In Malaysia, coronavirus gave boost to e-wallets
In modern history, nothing has been quite as disruptive the ongoing coronavirus pandemic.
As of writing this article, more than one and a half million confirmed COVID-19 cases have been recorded in almost two hundred nations worldwide. Nearly eighty-seven thousand fatalities have been credited to the SARS-CoV-2 contagion, and the virus’ rapid spread has resulted in countless of individuals on being locked down in their homes.
In very early 2020, the Malaysian government had cooperated with three major digital wallet operators to dispense 450 million Malaysian ringgit among 15 million qualified residents, subsequently promoting the use of the technology. As the nation is still undergoing broad lockdown measures, this rollout appears to be an excellent prototype for other economic stimulus plans intended to keep the nation's economy above water.
Malaysian e-wallets now
Although the popularity of digital-wallets in Malaysia has remained modest and underreported over the last few years, the fundamental numbers aren't something to sneer at.
E-cash transaction averages have been steadily climbing and have already surpassed the 10 ringgit mark, going so far as to average 11.69 ringgit as the year started, based on the most recent data from Bank Negara Malaysia (BNM).
This is a rather steep climb, as the averages had not went above 5 ringgit in over 15 years, not since the nation's national bank BNM had changed its regulations, permitting nonbanking organizations to issue digital cash.
The most recent governmental stimulus had drawn in almost fifty different e-wallet companies to apply for the chance to be selected, however only three were picked. GrabPay, Boost, and Touch 'n Go. The decision can be interpreted by some as who the industry’s top players really are.
Digital wallets as an e-commerce solution
The coronavirus crisis has constrained buyers’ habits to drastically shift, and is now causing a flood of digital consumption no matter how you look at it – from e-commerce and non-contact deliveries to digital content creation.
Some notable examples include the March’s Lazada Birthday Carnival, which drew in over a million viewers, and a sudden spike in new TikTok users across Malaysia.
Given the fact that all stores considered non-vital by the government are temporarily shut down (at least their physical locations) and a vast number of individuals opt-in for remaining at home in order to maintain a safe distance from potential infection, online shopping and digital wallets have become leading industries.
Despite the fact that PC-led online banking has been a norm for some time, mobile shopping has experienced rapid development as of late, and the pandemic could play a major role in its ascent. This is particularly obvious in Malaysia, where the populace is uses mobile internet connections on an average of 4 hours every day, placing the nation in the top ten for mobile internet usage.
Post-pandemic digital retail
In principle, digital marketplaces of all sizes stand to gain something from the broad changes in customer behavior. Despite this theory not every retail sub-sector can be easily digitized, case in point, gas stations.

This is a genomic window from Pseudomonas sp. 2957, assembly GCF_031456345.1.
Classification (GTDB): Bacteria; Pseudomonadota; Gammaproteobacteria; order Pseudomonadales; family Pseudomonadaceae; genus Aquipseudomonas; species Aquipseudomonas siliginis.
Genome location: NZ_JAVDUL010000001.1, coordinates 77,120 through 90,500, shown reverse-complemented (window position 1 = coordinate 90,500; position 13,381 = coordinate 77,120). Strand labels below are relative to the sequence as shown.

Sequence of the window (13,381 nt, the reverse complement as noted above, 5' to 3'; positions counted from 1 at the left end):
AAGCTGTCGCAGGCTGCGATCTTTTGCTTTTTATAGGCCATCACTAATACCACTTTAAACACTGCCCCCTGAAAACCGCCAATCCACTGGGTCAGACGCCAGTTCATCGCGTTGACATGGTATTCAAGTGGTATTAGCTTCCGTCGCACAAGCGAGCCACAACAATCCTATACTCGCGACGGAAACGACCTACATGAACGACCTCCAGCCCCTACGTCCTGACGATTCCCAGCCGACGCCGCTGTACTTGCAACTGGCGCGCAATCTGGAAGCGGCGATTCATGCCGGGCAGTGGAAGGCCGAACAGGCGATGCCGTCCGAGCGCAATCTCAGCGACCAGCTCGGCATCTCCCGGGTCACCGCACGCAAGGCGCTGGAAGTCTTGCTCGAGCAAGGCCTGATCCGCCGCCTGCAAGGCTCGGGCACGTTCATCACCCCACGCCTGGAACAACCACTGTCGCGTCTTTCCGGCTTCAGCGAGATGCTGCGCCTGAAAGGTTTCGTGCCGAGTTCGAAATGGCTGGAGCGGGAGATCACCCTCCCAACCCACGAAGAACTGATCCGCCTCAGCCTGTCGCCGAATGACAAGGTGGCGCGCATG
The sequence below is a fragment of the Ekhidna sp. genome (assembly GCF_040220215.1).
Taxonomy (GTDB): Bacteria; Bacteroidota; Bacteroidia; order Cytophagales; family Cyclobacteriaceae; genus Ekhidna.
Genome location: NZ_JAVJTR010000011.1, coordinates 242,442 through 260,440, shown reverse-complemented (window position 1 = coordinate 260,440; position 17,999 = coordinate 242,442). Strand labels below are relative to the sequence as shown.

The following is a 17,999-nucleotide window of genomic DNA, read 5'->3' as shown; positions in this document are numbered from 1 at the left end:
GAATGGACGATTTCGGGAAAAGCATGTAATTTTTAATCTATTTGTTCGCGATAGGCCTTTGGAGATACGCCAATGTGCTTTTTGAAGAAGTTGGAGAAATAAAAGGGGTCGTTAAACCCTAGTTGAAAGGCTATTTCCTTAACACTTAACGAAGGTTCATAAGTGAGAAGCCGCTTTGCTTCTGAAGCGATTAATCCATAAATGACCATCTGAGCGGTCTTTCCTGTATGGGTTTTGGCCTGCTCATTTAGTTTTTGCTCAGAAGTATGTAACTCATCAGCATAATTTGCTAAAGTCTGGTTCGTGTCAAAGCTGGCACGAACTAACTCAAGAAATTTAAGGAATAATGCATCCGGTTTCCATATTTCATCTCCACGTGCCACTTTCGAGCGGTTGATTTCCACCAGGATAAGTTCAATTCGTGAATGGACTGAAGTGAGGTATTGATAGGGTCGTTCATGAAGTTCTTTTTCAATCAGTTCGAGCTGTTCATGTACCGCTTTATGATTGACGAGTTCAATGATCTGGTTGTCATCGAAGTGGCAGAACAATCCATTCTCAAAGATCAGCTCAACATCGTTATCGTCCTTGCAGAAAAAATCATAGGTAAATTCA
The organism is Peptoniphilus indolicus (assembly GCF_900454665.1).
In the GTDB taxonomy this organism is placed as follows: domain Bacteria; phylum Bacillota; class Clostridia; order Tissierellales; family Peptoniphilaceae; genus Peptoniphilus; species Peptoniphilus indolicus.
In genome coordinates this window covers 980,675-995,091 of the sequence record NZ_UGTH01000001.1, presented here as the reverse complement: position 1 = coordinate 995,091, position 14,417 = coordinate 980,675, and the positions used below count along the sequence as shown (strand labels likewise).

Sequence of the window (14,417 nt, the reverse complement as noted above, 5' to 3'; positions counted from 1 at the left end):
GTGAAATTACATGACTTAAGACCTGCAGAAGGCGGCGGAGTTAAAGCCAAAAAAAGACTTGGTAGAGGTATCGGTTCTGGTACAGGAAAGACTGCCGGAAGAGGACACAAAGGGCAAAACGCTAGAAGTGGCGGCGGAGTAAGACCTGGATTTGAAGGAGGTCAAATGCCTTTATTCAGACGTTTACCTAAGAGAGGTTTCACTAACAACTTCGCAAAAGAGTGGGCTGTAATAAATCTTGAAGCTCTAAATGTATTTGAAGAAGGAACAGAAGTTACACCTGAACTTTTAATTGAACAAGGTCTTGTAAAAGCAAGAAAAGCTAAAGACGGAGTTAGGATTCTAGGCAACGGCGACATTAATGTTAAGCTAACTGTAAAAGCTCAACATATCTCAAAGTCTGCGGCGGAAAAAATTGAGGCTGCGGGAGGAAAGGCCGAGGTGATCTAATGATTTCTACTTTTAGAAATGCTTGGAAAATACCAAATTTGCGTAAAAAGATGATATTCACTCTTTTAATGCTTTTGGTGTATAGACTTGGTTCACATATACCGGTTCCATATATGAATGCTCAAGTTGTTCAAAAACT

Malaysian residents have average about two vehicles per family. This translates to roughly nine vehicle owners out of every ten residents, transforming high-traffic gas stations into potential Petri dishes for the coronavirus.
However, these new difficulties put Setel, a Malaysian digital gas payment service, in an interesting position. Its contactless in-vehicle payment framework has just accumulated more than 1 million new clients in only a month post its launch earlier this year, and the startup doesn’t plan to constrain itself to the gasoline payments.
“[Our] next phase would be to allow the adoption of Setel in other convenience stores since our core strategy is to provide a seamless retail-on-the-go experience,” says CEO Iskandar Ezzahuddin. The team is already developing a drive-through convenience store concept, where customers can choose and pay for product as they exit the gas stations.
With over a thousand such stations across the country acting as distribution channels for the company, Setel could pioneer Malaysia's "new retail" disruption, driving other digital payment players to recreate comparative services throughout the industry.
The revolutionary e-banking permit
The coronavirus pandemic has uncovered how poorly equipped and stale Malaysia's banking industry really is. While the nation's banks hung tight for BNM to report stimulus plans, a native e-wallet player Boost had started a 150 million ringgit fund on its platform, in order to provide desperately-needed aid to over 135,000 micro, small and medium-sized enterprise that were confronting financial hardships.
This could end up being a turning point for digital payments, as e-wallets build more grounded connections through the support of their clients. These players have also demonstrated to be profoundly viable at distributing funds as a vital component of the Malaysian digital stimulus package, with in excess of 10 million ringgit claimed on day one of the program.
To put it plainly, a drawn out epidemic-fueled lockdown, combined with additional digital stimulus plans from the government, are sure boost the growth of digital payment firms who are happy to go the extra mile for their clients.
The coronavirus pandemic will be a definitive stress-test for many organizations, all the more so for startups who were already encountering instability before the first case was even reported. Yet, digital wallets with distinct offerings will progressively solidify their positions in the market, making the situation an ideal ecosystem for drawing in new businesses that are struggling to remain above water.